Fill Missing Values In R using Tidyr, Fill Function

Filed Under: R Programming
Filling Missing Values In R

Missing data or values occurs when the data record is absent in the variable. This will cause serious issues in the data modeling process if not treated properly. Above all, most of the algorithms are not comfortable with missing data.

There are many ways to handle missing data in R. You can drop those records. But, keep in mind that you are dropping information when you do so and may lose a potential edge in modeling. On the other hand, you can impute the missing data with the mean and median of the data. In this article, we will be looking at filling Missing Values in R using the Tidyr package. 

Tidyr is a R package which offers many functions to assist you in tidy the data. Greater the data quality, Better the model!


1. Missing Data in R

  • Missing values can be denoted by many forms – NA, NAN and more.
  • It is a missing record in the variable. It can be a single value or an entire row.
  • Missing values can occur both in numerical and categorical data.
  • R offers many methods to deal with missing data
  • Tidyr package helps in filling missing data using the Top down or bottom up approach.

2. Tidyr Package in R

  • The Tidyr package in R is used to clean the raw data in R.
  • If offers functions for cleaning, organizing, filling missing values and more.
  • We will be using tidyr with R pipes.

To install the Tidyr package in R, run the below code in R.

#Install tidyr package

install.packages('tidyr')


#Load the library

library(tidyr)

package ‘tidyr’ successfully unpacked and MD5 sums checked

You will get the confirmation message after successful loading of the tidyr as shown above.


3. Create a Dataframe

Yes, we have to create a simple sample data frame that has missing values. This will help us in using the fill function of tidyr to fill the missing data.

#Create a dataframe

a <- c('A','B','C','D','E','F','G','H','I','J')
b <- c('Roger','Carlo','Durn','Jessy','Mounica','Rack','Rony','Saly','Kelly','Joseph')
c <- c(86,NA,NA,NA,88,NA,NA,86,NA,NA)

df <- data.frame(a,b,c)
df
   a       b  c
1  A   Roger 86
2  B   Carlo NA
3  C    Durn NA
4  D   Jessy NA
5  E Mounica 88
6  F    Rack NA
7  G    Rony NA
8  H    Saly 86
9  I   Kelly NA
10 J  Joseph NA

Well, we got our data frame but with a lot of missing values. So, in these cases where your data has more and more missing values, you can make use of the fill function in R to fill the corresponding values/neighbor values in place of missing data.


4. Two Different Approaches

Yes, you can fill in the data as I said earlier. This process includes two approaches –

  • Up – While filling the missing values, you have to specify the direction of filling of values. If you choose Up, then the filling process will be bottom-up.
  • Down – In this method, you have to set the direction of filling to down.

Didn’t get it?

Don’t worry. We will be going through some examples to illustrate the same and you will get to know how things work.


5. Filling Missing Values – ‘Up’

In this process, we have a data frame with 3 columns and 10 data records in it. Before using the fill function to handle the missing data, you have to make sure of some things –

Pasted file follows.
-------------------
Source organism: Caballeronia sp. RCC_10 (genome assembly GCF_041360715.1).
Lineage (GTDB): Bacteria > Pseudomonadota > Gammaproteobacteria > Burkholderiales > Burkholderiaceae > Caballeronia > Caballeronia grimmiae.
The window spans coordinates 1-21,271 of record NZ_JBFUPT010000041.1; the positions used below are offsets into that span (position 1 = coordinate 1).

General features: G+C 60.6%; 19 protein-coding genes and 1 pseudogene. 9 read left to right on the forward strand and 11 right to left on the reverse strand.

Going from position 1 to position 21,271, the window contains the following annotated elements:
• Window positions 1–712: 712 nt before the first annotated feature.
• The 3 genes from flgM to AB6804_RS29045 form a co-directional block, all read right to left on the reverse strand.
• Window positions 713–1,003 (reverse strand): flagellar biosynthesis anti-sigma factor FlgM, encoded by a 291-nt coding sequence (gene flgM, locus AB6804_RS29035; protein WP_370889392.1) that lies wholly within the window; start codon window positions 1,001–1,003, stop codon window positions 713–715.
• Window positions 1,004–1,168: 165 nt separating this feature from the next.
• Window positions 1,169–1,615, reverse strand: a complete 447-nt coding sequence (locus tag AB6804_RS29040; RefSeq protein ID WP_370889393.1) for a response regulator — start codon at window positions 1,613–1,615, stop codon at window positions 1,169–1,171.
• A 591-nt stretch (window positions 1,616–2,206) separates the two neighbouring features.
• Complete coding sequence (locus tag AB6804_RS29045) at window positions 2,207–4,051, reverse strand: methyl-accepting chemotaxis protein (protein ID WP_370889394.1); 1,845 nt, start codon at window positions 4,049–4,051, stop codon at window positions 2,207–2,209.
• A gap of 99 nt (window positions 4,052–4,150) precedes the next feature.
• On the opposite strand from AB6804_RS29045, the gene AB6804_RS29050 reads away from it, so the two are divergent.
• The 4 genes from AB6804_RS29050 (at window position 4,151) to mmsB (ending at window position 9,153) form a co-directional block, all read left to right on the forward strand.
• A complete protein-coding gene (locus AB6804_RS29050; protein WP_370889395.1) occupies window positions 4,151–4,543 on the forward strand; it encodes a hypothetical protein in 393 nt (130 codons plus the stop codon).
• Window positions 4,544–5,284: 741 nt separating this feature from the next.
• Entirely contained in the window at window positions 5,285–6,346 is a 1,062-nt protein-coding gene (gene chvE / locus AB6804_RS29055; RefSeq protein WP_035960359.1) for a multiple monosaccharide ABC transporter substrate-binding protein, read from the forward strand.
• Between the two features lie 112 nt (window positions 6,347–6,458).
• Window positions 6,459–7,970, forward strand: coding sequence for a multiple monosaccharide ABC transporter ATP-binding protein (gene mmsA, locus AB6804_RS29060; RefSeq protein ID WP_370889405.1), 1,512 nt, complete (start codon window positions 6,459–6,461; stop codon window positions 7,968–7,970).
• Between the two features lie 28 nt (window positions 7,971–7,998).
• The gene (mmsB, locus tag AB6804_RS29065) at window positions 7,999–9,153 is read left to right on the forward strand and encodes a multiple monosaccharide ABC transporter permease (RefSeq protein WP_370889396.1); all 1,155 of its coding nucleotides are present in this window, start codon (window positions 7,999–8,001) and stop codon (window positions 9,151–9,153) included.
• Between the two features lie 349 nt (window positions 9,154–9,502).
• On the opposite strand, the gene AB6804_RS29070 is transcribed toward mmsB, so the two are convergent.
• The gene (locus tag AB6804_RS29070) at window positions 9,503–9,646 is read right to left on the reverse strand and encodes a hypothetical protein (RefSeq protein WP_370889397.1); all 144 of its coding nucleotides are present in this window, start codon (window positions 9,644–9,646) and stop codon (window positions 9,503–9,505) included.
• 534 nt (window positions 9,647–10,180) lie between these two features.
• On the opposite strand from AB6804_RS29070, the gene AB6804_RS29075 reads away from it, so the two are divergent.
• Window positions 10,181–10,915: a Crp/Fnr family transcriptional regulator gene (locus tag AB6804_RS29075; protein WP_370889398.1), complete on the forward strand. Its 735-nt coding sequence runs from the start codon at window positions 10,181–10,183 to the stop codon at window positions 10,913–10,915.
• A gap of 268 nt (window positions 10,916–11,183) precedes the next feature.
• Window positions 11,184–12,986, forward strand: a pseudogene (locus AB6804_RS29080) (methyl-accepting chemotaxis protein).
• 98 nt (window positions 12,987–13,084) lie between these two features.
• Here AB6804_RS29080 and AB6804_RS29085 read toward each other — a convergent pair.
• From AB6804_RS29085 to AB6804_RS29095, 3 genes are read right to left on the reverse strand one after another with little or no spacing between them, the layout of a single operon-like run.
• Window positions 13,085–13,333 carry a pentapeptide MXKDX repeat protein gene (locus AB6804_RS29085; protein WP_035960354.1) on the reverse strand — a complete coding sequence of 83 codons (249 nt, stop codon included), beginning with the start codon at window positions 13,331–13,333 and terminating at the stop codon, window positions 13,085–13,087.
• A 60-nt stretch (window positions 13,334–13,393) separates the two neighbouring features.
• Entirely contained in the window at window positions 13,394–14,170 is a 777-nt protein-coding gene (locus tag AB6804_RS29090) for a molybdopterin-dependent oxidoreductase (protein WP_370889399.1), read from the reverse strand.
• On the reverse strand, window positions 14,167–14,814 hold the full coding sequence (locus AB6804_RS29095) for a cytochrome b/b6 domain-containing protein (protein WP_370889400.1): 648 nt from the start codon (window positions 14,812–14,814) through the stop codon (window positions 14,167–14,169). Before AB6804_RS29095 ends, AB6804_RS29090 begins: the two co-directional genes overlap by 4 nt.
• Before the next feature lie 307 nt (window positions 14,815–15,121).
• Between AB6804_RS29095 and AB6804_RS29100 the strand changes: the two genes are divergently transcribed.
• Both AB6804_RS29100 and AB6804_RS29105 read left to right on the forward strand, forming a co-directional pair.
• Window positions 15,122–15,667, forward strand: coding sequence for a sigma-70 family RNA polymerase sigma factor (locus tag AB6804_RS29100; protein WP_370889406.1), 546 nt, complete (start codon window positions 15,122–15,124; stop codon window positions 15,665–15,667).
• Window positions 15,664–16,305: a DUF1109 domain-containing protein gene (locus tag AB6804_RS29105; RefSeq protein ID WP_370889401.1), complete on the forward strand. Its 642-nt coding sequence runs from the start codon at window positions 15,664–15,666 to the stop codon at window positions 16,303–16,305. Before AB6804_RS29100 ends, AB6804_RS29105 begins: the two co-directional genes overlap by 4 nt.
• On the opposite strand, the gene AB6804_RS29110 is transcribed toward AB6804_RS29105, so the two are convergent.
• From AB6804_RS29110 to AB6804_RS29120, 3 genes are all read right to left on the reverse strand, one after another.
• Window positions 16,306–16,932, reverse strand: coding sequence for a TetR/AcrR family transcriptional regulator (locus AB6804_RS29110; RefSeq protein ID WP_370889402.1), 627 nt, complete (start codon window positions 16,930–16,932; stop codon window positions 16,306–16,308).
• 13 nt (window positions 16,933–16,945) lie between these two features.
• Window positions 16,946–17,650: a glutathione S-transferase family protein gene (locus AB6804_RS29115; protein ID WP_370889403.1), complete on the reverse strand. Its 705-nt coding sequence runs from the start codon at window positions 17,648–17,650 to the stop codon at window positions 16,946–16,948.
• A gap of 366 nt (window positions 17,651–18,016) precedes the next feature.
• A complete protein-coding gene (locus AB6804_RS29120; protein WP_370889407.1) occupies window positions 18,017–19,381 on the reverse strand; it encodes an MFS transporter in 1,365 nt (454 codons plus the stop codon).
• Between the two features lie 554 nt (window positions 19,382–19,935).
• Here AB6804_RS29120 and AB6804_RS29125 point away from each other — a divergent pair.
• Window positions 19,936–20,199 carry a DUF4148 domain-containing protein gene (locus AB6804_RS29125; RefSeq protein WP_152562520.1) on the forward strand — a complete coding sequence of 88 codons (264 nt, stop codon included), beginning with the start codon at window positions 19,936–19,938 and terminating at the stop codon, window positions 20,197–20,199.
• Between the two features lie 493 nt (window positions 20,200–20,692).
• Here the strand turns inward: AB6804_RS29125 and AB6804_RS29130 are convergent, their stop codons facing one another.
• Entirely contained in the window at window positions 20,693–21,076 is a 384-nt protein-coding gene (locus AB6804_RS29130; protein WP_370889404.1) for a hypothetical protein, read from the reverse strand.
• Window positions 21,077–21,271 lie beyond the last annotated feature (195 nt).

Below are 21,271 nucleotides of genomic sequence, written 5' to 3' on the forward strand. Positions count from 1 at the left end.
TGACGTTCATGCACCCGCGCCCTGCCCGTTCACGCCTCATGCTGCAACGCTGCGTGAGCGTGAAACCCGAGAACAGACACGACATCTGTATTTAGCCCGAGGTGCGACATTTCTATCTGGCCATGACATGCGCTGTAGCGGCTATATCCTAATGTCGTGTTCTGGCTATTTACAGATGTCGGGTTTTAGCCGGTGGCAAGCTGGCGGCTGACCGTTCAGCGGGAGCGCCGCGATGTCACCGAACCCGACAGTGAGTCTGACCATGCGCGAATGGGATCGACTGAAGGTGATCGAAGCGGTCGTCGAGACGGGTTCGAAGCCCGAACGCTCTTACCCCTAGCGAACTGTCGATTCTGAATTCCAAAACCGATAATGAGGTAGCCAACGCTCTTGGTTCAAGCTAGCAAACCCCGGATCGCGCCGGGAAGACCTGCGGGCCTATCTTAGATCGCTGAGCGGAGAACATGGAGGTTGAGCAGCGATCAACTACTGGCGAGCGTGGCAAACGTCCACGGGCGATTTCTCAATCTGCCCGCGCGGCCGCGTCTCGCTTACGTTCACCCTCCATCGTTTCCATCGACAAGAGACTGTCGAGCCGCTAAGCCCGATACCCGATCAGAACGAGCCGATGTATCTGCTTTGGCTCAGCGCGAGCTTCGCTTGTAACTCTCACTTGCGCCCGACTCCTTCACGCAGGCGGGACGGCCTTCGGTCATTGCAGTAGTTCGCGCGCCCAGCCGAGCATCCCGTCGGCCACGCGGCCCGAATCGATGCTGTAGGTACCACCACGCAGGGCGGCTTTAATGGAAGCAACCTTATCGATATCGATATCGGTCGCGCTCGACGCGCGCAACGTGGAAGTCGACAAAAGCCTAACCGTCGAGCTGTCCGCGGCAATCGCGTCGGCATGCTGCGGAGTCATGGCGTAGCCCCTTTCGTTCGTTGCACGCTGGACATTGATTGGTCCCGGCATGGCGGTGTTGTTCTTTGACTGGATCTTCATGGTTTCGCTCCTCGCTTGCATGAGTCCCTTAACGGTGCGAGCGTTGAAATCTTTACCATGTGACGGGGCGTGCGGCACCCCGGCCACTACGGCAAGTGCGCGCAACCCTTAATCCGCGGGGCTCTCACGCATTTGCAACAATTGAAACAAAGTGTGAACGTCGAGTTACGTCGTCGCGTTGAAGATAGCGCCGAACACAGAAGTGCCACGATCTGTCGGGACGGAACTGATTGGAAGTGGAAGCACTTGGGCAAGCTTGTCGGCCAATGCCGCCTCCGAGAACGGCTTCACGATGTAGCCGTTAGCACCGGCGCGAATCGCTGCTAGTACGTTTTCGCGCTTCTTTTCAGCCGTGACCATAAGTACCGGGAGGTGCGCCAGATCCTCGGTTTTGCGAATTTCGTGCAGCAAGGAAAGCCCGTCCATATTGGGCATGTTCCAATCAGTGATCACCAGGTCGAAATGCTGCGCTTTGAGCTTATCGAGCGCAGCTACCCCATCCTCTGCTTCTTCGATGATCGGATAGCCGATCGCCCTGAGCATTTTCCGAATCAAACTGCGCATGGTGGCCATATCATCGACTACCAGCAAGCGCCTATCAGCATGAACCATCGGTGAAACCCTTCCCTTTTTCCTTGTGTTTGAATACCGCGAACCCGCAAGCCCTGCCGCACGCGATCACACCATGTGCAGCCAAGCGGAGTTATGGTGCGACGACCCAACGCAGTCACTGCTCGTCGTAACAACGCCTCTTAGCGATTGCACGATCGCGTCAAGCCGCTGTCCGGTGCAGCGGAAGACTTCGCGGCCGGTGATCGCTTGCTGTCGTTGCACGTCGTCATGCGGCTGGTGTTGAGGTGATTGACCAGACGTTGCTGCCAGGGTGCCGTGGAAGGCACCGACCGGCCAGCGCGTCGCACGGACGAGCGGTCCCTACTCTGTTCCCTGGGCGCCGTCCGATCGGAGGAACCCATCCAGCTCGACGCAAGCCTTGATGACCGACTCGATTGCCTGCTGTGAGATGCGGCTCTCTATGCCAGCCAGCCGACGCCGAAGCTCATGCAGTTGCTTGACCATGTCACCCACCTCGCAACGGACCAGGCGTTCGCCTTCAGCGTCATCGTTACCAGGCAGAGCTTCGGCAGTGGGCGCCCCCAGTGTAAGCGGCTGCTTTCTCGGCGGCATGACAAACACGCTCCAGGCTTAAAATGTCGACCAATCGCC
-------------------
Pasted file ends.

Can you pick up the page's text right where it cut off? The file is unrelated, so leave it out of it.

Sometimes when the data is collected, people may enter 1 value as a representation of some values, because they were the same.

Ex: When collecting the age, if there were 10 people whose age is 25, you can mention 25 against the last person indicating that all 10 people’s age is 25.

Please note that it is not the most common situation you face. But, the intention of this is to make sure, when you are in this kind of space, you can use the fill function to deal with this.

#Dataframe

   a       b  c
1  A   Roger 86
2  B   Carlo NA
3  C    Durn NA
4  D   Jessy NA
5  E Mounica 88
6  F    Rack NA
7  G    Rony NA
8  H    Saly 86
9  I   Kelly NA
10 J  Joseph NA


#Creste new dataframe by filling missing values (Up)
df1 <- df %>% fill(c, .direction = 'up')
df1
   a       b  c
1  A   Roger 86
2  B   Carlo 88
3  C    Durn 88
4  D   Jessy 88
5  E Mounica 88
6  F    Rack 86
7  G    Rony 86
8  H    Saly 86
9  I   Kelly NA
10 J  Joseph NA

You can observe that, the fill function filled the missing values using UP direction (Bottom – Up).

  • You can see that there are 2 NA values in the last rows. This is because the fill function first encounters the NA value and fills it to the next NA value as the direction is UP.

6. Filling Missing Values – ‘Down’

Well, here we will be using the ‘Down’ method to fill the missing values in the data. Always make sure of some assumptions which I have mentioned in the earlier section to understand what you are doing and what will be the outcome.

#Data


   a       b  c
1  A   Roger 86
2  B   Carlo NA
3  C    Durn NA
4  D   Jessy NA
5  E Mounica 88
6  F    Rack NA
7  G    Rony NA
8  H    Saly 86
9  I   Kelly NA
10 J  Joseph NA


#Creates new dataframe by filling missing values (Down) - (Top-Down approach)

df1 <- df %>% fill(c, .direction = 'down')
df1
   a       b  c
1  A   Roger 86
2  B   Carlo 86
3  C    Durn 86
4  D   Jessy 86
5  E Mounica 88
6  F    Rack 88
7  G    Rony 88
8  H    Saly 86
9  I   Kelly 86
10 J  Joseph 86
  • Here, there are no missing values. This is because the fill function first encounters valid data values which are 86. It will fill the 86 into the next NA regions until it finds a valid data record.

7. Wrapping Up

Filling Missing values in R is the most important process when you are analyzing any data which has null values. Things may seem a bit hard for you, but make sure you through the article once or twice to understand it concisely. It’s not a hard cake to digest!.

I hope this method will come to your assistance in your future assignments. That’s all for now. Happy R!!! 🙂

More read: Fill function in R

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